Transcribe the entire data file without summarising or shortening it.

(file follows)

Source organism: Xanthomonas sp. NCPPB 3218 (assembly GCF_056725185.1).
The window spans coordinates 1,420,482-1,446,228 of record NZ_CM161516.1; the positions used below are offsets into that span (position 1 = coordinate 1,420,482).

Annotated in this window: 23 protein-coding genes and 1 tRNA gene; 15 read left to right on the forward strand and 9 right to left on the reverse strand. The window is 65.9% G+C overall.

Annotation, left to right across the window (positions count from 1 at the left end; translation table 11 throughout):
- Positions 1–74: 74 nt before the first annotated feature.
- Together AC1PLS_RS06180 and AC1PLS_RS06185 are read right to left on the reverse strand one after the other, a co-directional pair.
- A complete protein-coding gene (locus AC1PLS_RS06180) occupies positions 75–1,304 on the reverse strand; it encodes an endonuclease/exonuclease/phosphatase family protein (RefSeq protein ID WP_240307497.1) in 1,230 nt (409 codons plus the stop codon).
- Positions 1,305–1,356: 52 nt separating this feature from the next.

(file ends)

Source organism: Xanthomonas sp. NCPPB 3218 (assembly GCF_056725185.1).
The window spans coordinates 1,420,482-1,446,228 of record NZ_CM161516.1; the positions used below are offsets into that span (position 1 = coordinate 1,420,482).

Annotated in this window: 23 protein-coding genes and 1 tRNA gene; 15 read left to right on the forward strand and 9 right to left on the reverse strand. The window is 65.9% G+C overall.

Annotation, left to right across the window (positions count from 1 at the left end; translation table 11 throughout):
- Positions 1–74: 74 nt before the first annotated feature.
- Together AC1PLS_RS06180 and AC1PLS_RS06185 are read right to left on the reverse strand one after the other, a co-directional pair.
- A complete protein-coding gene (locus AC1PLS_RS06180) occupies positions 75–1,304 on the reverse strand; it encodes an endonuclease/exonuclease/phosphatase family protein (RefSeq protein ID WP_240307497.1) in 1,230 nt (409 codons plus the stop codon).
- Positions 1,305–1,356: 52 nt separating this feature from the next.